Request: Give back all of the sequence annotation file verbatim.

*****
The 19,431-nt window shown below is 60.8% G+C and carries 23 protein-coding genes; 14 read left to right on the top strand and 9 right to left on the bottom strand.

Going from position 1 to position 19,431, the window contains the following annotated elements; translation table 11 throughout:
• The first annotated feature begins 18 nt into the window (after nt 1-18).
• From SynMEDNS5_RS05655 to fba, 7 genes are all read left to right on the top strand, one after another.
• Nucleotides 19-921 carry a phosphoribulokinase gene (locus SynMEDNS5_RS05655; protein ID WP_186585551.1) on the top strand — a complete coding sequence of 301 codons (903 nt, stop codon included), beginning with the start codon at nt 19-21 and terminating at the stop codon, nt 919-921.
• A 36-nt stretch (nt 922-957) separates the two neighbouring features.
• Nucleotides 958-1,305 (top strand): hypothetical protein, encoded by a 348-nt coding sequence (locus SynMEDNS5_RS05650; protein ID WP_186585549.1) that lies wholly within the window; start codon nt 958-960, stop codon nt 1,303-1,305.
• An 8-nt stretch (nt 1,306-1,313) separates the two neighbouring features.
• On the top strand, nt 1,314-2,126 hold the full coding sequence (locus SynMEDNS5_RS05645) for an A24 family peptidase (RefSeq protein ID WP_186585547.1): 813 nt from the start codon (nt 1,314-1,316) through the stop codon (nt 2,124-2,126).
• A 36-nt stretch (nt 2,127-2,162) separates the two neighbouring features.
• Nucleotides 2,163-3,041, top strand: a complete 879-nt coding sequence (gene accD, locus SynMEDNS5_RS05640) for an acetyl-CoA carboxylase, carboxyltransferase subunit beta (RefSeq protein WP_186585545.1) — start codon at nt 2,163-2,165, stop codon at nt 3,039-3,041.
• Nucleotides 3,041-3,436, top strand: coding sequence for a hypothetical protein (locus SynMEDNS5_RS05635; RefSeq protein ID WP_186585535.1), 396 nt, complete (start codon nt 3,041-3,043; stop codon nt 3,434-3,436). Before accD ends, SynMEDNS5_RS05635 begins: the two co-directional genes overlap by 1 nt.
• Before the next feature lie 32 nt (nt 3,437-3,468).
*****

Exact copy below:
The 19,431-nt window shown below is 60.8% G+C and carries 23 protein-coding genes; 14 read left to right on the top strand and 9 right to left on the bottom strand.

Going from position 1 to position 19,431, the window contains the following annotated elements; translation table 11 throughout:
• The first annotated feature begins 18 nt into the window (after nt 1-18).
• From SynMEDNS5_RS05655 to fba, 7 genes are all read left to right on the top strand, one after another.
• Nucleotides 19-921 carry a phosphoribulokinase gene (locus SynMEDNS5_RS05655; protein ID WP_186585551.1) on the top strand — a complete coding sequence of 301 codons (903 nt, stop codon included), beginning with the start codon at nt 19-21 and terminating at the stop codon, nt 919-921.
• A 36-nt stretch (nt 922-957) separates the two neighbouring features.
• Nucleotides 958-1,305 (top strand): hypothetical protein, encoded by a 348-nt coding sequence (locus SynMEDNS5_RS05650; protein ID WP_186585549.1) that lies wholly within the window; start codon nt 958-960, stop codon nt 1,303-1,305.
• An 8-nt stretch (nt 1,306-1,313) separates the two neighbouring features.
• On the top strand, nt 1,314-2,126 hold the full coding sequence (locus SynMEDNS5_RS05645) for an A24 family peptidase (RefSeq protein ID WP_186585547.1): 813 nt from the start codon (nt 1,314-1,316) through the stop codon (nt 2,124-2,126).
• A 36-nt stretch (nt 2,127-2,162) separates the two neighbouring features.
• Nucleotides 2,163-3,041, top strand: a complete 879-nt coding sequence (gene accD, locus SynMEDNS5_RS05640) for an acetyl-CoA carboxylase, carboxyltransferase subunit beta (RefSeq protein WP_186585545.1) — start codon at nt 2,163-2,165, stop codon at nt 3,039-3,041.
• Nucleotides 3,041-3,436, top strand: coding sequence for a hypothetical protein (locus SynMEDNS5_RS05635; RefSeq protein ID WP_186585535.1), 396 nt, complete (start codon nt 3,041-3,043; stop codon nt 3,434-3,436). Before accD ends, SynMEDNS5_RS05635 begins: the two co-directional genes overlap by 1 nt.
• Before the next feature lie 32 nt (nt 3,437-3,468).